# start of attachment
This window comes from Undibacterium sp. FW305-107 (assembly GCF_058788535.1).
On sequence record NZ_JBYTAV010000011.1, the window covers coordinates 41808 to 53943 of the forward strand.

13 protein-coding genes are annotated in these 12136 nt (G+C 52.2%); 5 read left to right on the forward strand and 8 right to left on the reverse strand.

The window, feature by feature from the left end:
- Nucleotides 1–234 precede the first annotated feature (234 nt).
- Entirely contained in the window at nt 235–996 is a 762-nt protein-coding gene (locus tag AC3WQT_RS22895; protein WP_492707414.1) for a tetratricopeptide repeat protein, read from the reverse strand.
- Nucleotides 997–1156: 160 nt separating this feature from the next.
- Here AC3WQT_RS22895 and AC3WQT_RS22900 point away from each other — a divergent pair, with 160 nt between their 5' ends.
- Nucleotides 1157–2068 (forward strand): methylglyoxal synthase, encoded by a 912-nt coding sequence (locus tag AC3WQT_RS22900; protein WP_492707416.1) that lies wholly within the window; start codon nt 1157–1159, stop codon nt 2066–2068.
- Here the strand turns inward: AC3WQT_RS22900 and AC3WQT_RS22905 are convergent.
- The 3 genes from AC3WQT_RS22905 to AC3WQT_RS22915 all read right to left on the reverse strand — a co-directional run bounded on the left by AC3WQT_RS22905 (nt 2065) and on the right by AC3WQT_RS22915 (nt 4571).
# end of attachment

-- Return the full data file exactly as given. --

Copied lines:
This window comes from Undibacterium sp. FW305-107 (assembly GCF_058788535.1).
On sequence record NZ_JBYTAV010000011.1, the window covers coordinates 41808 to 53943 of the forward strand.

13 protein-coding genes are annotated in these 12136 nt (G+C 52.2%); 5 read left to right on the forward strand and 8 right to left on the reverse strand.

The window, feature by feature from the left end:
- Nucleotides 1–234 precede the first annotated feature (234 nt).
- Entirely contained in the window at nt 235–996 is a 762-nt protein-coding gene (locus tag AC3WQT_RS22895; protein WP_492707414.1) for a tetratricopeptide repeat protein, read from the reverse strand.
- Nucleotides 997–1156: 160 nt separating this feature from the next.
- Here AC3WQT_RS22895 and AC3WQT_RS22900 point away from each other — a divergent pair, with 160 nt between their 5' ends.
- Nucleotides 1157–2068 (forward strand): methylglyoxal synthase, encoded by a 912-nt coding sequence (locus tag AC3WQT_RS22900; protein WP_492707416.1) that lies wholly within the window; start codon nt 1157–1159, stop codon nt 2066–2068.
- Here the strand turns inward: AC3WQT_RS22900 and AC3WQT_RS22905 are convergent.
- The 3 genes from AC3WQT_RS22905 to AC3WQT_RS22915 all read right to left on the reverse strand — a co-directional run bounded on the left by AC3WQT_RS22905 (nt 2065) and on the right by AC3WQT_RS22915 (nt 4571).